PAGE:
Blocking personal Wi-Fi hotspots while charging "exorbitant" fees for online access is "patently unlawful," according to the U.S. Federal Communications Commission (FCC). That's why the agency today announced that it has fined a company called Smart City Holdings $750,000 for blocking access to Wi-Fi services at convention centers.
In October, the FCC imposed a fine of $600,000 on the Marriott Hotel Chain for similar Wi-Fi blocking at its Gaylord Opryland Hotel and Convention Center in Nashville. In January, the agency also issued an enforcement advisory warning that anyone intentionally blocking access to Wi-Fi hotspots would be subject to enforcement action.
Founded as a partnership between the Houston Astros and Central Telephone, Smart City Holdings has evolved into a company that provides network services to convention centers, as well as several NFL stadiums in the U.S. A subsidiary, Smart City Telecom, provides exclusive telecommunications services for the Walt Disney World Resort.
Blocking 'Patently Unlawful'
The FCC launched its investigation into Smart City Holdings after receiving a complaint that attendees at several venues where the company offered services could not connect to the Internet using Wi-FI hotspots. The agency found that the company's technology automatically blocked people from accessing their own networks via Wi-Fi hotspots at convention centers in Cincinnati; Columbus, Ohio; Indianapolis; Orlando and Phoenix.
The FCC's investigation also concluded that there was no evidence that Smart City was blocking Wi-Fi access due to legitimate network security concerns. The company charged attendees at those venues $80 a day to access its own Wi-Fi service.
"It is unacceptable for any company to charge consumers exorbitant fees to access the Internet while at the same time blocking them from using their own personal Wi-Fi hotspots to access the Internet," said Travis LeBlanc, chief of the FCC's Enforcement Bureau. "All companies who seek to use technologies that block FCC-approved Wi-Fi connections are on notice that such practices are patently unlawful."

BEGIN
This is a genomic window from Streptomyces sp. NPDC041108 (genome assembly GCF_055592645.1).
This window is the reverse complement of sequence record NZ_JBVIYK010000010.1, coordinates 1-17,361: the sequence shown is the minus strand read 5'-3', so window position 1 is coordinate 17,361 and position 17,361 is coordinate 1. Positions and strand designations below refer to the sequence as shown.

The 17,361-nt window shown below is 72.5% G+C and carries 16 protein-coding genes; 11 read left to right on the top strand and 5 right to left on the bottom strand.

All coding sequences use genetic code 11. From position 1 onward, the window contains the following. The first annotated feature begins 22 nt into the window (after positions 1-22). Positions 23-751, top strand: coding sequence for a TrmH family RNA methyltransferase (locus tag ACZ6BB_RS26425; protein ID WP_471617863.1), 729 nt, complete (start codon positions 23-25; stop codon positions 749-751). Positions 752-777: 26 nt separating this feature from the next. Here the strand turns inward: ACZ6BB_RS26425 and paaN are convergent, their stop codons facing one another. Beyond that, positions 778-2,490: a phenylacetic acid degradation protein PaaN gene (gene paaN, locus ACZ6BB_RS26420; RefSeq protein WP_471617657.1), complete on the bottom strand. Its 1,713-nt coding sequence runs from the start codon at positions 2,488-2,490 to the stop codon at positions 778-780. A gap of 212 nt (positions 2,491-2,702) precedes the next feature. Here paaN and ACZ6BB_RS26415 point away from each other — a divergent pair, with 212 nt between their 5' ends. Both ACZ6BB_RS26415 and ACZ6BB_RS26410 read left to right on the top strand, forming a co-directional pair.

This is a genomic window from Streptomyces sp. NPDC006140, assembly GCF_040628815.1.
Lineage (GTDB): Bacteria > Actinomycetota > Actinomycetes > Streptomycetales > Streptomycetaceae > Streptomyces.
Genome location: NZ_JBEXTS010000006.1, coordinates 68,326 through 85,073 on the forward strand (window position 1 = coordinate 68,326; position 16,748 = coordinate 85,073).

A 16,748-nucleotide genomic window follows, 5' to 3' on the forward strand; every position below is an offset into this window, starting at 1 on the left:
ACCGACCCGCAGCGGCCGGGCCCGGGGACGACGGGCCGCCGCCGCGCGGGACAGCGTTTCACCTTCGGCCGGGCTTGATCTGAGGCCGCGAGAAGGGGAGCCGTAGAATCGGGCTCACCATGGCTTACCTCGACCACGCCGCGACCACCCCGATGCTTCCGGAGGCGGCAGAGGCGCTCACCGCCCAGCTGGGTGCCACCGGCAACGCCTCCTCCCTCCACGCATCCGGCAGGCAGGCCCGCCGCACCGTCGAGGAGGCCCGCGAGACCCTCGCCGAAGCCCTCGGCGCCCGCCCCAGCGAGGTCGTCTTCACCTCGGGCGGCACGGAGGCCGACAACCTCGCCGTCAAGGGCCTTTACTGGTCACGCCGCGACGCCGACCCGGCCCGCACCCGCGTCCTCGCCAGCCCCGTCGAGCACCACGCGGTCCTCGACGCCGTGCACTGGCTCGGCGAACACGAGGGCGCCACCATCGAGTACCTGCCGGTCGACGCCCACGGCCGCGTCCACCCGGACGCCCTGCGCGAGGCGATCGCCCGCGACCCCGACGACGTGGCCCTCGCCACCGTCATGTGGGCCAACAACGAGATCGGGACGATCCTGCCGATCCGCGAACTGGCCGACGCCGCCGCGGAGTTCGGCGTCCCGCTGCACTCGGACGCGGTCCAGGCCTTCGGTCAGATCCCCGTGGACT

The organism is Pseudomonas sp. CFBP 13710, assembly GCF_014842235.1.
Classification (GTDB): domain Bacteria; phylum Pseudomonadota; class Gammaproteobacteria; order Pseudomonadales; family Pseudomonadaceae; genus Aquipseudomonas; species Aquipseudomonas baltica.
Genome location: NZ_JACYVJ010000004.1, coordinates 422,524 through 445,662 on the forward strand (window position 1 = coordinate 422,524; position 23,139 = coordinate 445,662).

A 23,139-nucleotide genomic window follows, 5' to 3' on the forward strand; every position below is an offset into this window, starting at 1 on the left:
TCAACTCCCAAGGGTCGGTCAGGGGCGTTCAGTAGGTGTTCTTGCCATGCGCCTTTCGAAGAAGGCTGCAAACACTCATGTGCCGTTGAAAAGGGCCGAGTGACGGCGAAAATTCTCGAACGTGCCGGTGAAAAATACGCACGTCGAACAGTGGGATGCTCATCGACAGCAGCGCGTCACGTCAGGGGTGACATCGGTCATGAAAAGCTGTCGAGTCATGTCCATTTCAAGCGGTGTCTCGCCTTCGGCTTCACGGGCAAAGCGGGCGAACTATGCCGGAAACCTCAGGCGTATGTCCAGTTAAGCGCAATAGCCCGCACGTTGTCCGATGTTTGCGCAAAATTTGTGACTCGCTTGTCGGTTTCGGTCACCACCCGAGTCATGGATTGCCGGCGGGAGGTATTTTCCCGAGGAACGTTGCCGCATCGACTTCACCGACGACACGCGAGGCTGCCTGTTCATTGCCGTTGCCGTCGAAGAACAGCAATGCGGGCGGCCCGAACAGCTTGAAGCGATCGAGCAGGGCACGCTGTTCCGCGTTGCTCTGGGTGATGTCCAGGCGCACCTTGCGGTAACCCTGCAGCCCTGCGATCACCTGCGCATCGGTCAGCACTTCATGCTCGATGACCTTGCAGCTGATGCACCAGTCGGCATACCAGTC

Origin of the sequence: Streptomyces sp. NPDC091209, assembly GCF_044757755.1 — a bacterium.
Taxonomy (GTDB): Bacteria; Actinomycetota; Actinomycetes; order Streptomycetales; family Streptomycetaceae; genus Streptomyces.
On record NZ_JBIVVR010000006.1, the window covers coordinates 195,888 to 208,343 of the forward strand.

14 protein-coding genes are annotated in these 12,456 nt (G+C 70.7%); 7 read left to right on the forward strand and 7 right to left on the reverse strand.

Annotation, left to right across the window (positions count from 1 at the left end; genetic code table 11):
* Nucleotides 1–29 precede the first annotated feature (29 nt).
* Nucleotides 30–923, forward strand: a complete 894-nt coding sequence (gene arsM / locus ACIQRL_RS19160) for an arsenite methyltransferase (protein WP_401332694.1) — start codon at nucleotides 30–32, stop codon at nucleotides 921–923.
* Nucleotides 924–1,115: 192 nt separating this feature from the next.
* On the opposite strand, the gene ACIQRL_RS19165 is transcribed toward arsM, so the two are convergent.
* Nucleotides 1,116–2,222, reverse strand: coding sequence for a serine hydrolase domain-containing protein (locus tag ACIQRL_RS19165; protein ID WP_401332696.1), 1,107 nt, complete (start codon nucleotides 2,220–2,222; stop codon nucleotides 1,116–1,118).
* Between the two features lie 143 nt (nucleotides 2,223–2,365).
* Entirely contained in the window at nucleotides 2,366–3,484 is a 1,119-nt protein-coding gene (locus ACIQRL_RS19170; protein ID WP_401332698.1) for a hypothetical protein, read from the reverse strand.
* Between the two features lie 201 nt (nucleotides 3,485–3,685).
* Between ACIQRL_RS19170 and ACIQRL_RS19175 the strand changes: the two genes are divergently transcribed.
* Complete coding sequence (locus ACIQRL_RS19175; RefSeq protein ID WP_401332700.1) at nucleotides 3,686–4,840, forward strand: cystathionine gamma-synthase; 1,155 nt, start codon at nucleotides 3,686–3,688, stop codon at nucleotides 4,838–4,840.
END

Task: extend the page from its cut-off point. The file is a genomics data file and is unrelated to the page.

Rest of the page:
Questions re: Security Concerns
Erik Stallman, director of the Open Internet Project and general counsel with the Center for Democracy and Technology, told us his organization welcomed the FCC's order as one that protects people's rights to access the Internet.
"It's clearly pretty important," he said, noting that Smart City's actions did not involve defensive blocking aimed at protecting user security.
"I understand their business model," said Brian Markus, CEO of Aries Security and a co-founder of the Wall of Sheep project designed to raise user awareness about Wi-Fi security. "But the airspace is not theirs to dictate and control."
While defenders of Wi-Fi blocking sometimes justify the practice as a way to protect against so-called "rogue access points," the strategy isn't justified if there are no legitimate security concerns, Markus told us. "What is a rogue access point?" he asked. "You're sharing network space."
Markus added that whenever he has encountered companies whose security-focused Wi-Fi blocking has prevented others from legitimately using network airspace, they have always been cooperative about resolving the problem.
"We have always acted in good faith, and we had no prior notice that the FCC considered the use of this standardized, 'available-out-of-the-box' technology to be a violation of its rules," said Mark Haley, president of Smart City, in a statement.
"While we have strong legal arguments, we've determined that mounting a vigorous defense would ultimately prove too costly and too great a distraction for our leadership team," he said. "As a result, we've chosen to work cooperatively with the FCC, and we are pleased to have resolved this matter."
Posted: 2015-08-18 @ 7:33pm PT
Mr. Haley should be double-fined for the lies he is now telling to justify the unjustifiable.